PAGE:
It defies comprehension. This is a man televised prancing around in loinskin and incongruous white takkies, his man-breasts roiling and thunderous thighs wobbling, to celebrate the acquisition of yet another wife.
This is a man with a harem but who is caught diddling with women a third of his age. At least two were the daughters of close friends. At least one became pregnant and another cried rape.
This is a man charged with corruption but who so determinedly suborned the political process to his judicial advantage that many South Africans glumly accept that their president – for it is he, Jacob Zuma, of whom I write – is a scoundrel.
This guy, while heading the government’s moral rearmament programme and anti-HIV campaign, recommended a brisk shower as a reliable antidote to infection. Zuma is the nation’s laughing stock, its presidential light relief, even among many African National Congress supporters.
Yet Zuma claims that he has been defamed by a satirical painting, just as he previously claimed – backed by intimidatory and as yet unresolved legal action – that for a cartoonist to mock him is to deprive him of his fundamental right to human dignity.
The president says he is ‘shocked and offended’ to be portrayed as ‘a philanderer, a womaniser’. He felt ‘violated’, poor diddums.
Brett Murray’s artwork The Spear, showed Zuma in pompous Leninesque pose but with genitals exposed. It was part of a series of biting depictions that use stock socialist imagery to mock a party that Murray believes sold out its revolutionary heritage to corruption and extravagant living.
The Spear has since been blunted, vandalised by some Zuma supporters and withdrawn from view. This followed threats by the Young Communists to rip down the painting and a call by the head of the Shembe church, which has between four to six million members, for the stoning to death of Murray.
The usual motley band of fronts, alliances and political supplicants that rally around the ANC expressed their shock and anger at the indecency of it all, especially directing their fury at the racist Eurocentric artist and, indeed, all whiteys who didn’t appreciate the freedoms kindly donated by the ANC.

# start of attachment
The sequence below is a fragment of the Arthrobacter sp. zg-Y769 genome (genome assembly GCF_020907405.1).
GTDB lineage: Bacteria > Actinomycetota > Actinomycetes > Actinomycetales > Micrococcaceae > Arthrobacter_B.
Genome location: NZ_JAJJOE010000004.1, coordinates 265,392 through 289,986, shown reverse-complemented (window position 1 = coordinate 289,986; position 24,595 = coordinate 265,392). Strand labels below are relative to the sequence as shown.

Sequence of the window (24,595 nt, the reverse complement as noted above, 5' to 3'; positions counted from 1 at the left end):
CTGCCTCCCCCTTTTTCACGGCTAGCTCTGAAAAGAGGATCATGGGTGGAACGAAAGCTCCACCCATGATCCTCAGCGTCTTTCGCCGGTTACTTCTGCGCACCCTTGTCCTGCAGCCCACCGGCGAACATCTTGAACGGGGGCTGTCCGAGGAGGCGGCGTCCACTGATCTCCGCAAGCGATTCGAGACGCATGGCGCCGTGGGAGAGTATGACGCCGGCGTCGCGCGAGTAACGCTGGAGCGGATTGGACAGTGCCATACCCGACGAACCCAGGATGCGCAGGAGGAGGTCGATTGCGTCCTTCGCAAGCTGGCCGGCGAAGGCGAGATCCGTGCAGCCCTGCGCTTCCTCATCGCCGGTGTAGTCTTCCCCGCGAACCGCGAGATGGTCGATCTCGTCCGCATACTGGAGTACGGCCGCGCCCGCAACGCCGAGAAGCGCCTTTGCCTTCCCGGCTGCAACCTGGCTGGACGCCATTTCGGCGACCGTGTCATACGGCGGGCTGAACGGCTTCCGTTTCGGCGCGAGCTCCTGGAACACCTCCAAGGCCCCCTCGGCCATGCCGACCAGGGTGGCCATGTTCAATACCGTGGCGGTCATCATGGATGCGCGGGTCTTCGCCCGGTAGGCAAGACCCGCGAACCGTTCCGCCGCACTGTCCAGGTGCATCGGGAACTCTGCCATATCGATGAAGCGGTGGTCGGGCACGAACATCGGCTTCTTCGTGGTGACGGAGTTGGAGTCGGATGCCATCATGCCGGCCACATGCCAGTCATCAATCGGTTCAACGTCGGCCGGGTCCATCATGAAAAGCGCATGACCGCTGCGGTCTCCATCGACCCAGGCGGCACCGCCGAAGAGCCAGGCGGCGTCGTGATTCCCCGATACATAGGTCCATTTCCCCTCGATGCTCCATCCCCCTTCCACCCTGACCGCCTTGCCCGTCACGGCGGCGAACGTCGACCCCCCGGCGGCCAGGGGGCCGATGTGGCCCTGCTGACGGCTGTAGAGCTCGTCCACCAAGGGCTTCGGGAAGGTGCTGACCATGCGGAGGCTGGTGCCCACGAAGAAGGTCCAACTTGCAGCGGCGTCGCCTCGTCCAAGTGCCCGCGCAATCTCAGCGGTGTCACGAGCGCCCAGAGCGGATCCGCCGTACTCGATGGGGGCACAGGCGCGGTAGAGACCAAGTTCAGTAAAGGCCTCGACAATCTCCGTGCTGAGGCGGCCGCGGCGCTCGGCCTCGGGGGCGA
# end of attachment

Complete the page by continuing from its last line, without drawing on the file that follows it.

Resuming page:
No one within the governing alliance called for calm or objected to the death threats. It took Cape artist Ayanda Mabula to inject some good sense. The ANC reaction was ‘backward and illiterate’ and the time had come ‘for artists to express how we feel about what is going on in our society’.
Mabula has personal experience of irrational outrage. In 2010 retailer Truworths removed his paintings from an exhibition for fear of offending the public.
The work included depictions of rightwing leader Eugene Terre Blanche as a pig. Ironically, considering the present furore, one painting was of Archbishop Emeritus Desmond Tutu along with Zuma, both with their genitals exposed.
So why was the ANC reaction so muted then, so angry now? Part of it is that Mabula is black and Murray is white. The race divide remains real and raw: while you can mock the heroes of your own ethnic group, to mock other ethnicities is to stir fury.
Perhaps it is always thus. A few years back The Sun newspaper described as ‘vile’ and ‘obviously the work of a lunatic’ Spanish artist Paolo Schmidlin’s Porno Queen, an ultra-realistic sculpture of Britain’s aged monarch, her sagging breasts being groped by a pair of anonymous hands.
Another statue of Elizabeth and hubby Philip naked on a bench, he knees apart and hand suggestively poised and she with hands primly sheltering her genitals, also caused an uproar. It had to be removed from outside Australia’s parliament when it was vandalised by enraged royalists.
But maybe our thin-skinned, fat-headed president can learn something from Lizzy. Her majesty did not deign to notice or comment on either storm in a tea-cup. And it had all blown over by the end of the week.